Double Salt Ionic Liquids for Efficient Biomass Pretreatment

Lawrence Berkeley National Laboratory Background
Ionic liquids (ILs) have been very attractive components in the essential step of biomass pretreatment. However, economic and technical challenges remain; new methods are required to reduce the cost of ILs without compromising highly efficient pretreatment of woody biomass.
Technology Overview
Researchers at Berkeley Lab have developed a unique and economical approach to enhance biomass pretreatment efficacy via double salt ionic liquids (DSILs), which are organic salts containing three or more ions. Particularly, IL-based pretreatments are known to reduce cellulose crystallinity, enhance surface accessibility to biocatalysts, and facilitate lignin removal.
In the pretreatment of challenging woody biomass such as pine at 20% solid loading and identical biomass to IL ratio, the pretreatment efficacy of cholinium lysinate ([Ch][Lys]) measured in terms of sugar release was improved from 49% and 43% to 80% and 70% of glucose and xylose, respectively, when doped with small amounts of 1-ethyl-3-methylimidazolium acetate ([C2mim][OAc]). Also, these ions in combination had a remarkable effect on the lignin structure (less condensed lignin), composition, and content of the lignin that will enable facile conversion of lignin into value-added chemicals. The invention is highly compatible with downstream processes and reduces the amount of ILs required for effective pretreatment (Figure 1).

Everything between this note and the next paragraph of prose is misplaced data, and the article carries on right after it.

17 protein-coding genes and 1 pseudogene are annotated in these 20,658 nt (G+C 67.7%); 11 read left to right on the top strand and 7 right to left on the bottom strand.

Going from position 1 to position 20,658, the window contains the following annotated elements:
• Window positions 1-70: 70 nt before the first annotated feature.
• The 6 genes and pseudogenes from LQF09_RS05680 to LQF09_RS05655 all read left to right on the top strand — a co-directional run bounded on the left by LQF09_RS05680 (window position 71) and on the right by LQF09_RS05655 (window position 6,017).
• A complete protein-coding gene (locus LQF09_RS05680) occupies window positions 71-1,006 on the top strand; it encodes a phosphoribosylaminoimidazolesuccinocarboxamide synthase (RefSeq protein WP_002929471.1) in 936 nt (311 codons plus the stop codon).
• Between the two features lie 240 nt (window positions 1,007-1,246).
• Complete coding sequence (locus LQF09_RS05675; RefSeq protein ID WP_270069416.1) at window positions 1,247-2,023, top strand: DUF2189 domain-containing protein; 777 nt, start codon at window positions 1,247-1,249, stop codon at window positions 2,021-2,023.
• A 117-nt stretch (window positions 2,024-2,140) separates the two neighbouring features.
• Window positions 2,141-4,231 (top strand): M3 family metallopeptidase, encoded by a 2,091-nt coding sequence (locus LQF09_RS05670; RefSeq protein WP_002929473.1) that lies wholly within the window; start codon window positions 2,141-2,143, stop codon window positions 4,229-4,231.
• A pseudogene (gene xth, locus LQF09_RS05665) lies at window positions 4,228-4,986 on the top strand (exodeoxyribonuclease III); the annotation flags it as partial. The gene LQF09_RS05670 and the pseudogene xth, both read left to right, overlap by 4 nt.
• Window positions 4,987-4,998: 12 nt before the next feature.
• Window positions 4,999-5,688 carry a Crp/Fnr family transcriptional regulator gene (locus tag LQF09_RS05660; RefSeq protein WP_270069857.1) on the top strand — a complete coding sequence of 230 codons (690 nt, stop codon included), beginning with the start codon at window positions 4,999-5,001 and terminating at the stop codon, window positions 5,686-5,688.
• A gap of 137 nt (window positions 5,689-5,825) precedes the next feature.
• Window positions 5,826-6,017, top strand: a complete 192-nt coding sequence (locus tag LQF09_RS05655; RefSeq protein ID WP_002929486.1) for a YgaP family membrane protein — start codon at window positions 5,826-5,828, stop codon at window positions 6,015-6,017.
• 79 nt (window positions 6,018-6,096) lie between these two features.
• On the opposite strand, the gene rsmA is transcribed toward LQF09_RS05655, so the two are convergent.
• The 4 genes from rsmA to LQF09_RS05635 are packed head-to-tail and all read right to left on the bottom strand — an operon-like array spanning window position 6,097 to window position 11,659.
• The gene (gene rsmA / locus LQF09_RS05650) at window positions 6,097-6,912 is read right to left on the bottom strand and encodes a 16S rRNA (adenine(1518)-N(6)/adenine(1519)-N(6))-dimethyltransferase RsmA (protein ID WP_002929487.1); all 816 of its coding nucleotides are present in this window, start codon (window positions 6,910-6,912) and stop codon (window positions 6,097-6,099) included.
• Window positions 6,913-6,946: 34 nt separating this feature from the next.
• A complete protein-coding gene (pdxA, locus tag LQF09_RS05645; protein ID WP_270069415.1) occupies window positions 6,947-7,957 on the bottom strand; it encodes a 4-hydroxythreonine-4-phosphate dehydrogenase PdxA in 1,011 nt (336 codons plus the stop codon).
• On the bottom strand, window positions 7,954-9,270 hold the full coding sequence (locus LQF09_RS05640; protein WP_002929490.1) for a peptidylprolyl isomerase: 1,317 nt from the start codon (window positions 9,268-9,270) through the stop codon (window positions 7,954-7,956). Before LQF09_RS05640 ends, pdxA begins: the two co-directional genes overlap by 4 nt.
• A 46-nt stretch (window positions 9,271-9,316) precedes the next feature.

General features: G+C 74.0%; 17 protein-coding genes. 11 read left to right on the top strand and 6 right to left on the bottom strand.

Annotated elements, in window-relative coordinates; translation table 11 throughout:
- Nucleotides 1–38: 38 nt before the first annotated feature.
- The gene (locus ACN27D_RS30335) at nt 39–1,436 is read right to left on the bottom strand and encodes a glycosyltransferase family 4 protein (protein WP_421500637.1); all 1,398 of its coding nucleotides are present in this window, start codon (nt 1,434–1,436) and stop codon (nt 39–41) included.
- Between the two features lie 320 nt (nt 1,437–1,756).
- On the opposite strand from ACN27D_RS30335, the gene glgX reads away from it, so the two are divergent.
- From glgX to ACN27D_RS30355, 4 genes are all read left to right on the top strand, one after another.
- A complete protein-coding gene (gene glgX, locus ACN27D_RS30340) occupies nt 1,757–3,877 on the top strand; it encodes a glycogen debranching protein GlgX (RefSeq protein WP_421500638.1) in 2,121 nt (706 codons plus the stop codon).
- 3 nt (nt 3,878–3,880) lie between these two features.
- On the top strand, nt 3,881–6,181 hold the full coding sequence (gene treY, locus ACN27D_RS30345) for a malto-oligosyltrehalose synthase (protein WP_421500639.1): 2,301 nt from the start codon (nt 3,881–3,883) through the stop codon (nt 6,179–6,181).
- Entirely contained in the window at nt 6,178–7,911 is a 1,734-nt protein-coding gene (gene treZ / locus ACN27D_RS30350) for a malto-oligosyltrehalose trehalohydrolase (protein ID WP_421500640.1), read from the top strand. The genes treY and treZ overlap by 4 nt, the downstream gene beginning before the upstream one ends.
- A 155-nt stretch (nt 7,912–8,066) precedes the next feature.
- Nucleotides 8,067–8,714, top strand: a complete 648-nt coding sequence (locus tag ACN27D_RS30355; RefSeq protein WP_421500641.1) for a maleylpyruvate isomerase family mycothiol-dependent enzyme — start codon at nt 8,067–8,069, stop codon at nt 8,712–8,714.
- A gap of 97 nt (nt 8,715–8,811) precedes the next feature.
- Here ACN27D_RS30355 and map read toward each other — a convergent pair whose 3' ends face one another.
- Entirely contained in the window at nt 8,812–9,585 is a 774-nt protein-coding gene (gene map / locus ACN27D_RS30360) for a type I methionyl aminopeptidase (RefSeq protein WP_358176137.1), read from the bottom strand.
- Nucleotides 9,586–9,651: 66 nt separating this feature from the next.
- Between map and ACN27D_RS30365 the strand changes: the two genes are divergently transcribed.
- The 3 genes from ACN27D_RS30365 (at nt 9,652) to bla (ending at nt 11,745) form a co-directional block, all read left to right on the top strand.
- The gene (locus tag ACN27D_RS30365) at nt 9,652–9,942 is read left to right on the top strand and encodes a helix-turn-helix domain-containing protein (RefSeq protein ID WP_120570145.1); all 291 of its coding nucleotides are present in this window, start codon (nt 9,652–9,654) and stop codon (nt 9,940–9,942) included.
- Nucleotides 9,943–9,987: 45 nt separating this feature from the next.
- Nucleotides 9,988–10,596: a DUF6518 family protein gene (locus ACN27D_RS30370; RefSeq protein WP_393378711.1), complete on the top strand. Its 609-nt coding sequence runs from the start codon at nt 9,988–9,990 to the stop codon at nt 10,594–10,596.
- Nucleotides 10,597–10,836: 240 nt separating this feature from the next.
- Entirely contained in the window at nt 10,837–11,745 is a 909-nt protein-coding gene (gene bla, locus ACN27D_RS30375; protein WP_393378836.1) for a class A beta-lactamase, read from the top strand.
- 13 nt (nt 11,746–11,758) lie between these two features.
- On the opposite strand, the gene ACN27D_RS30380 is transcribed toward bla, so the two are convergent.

Ultimately, this technology helps to achieve a high concentration of fermentable sugars while leaving the residual lignin for conversion to valuable chemicals, even from woody biomass.
Stage of Development
Proven principle.

Improved efficiency of cheaper ionic liquids (ILs) for woody biomass compared to previous methods
Decreased overall operating expenses (ILs developed from inexpensive reagents)
Biomass type versatility
Possible recycling
Scale-up potential


Deconstruction of biomass into biofuels and bioproduct

Available for licensing or collaborative research.

Related Blog

Smart, interactive desk

Get ready to take your space management game to the next level with the University of Glasgow’s innovative project! By combining the

Mechanical Hamstring™

University of Delaware Technology Overview This device was created to allow athletes who suffer a hamstring strain to return to the field

Join Our Newsletter

                                                   Receive Innovation Updates, New Listing Highlights And More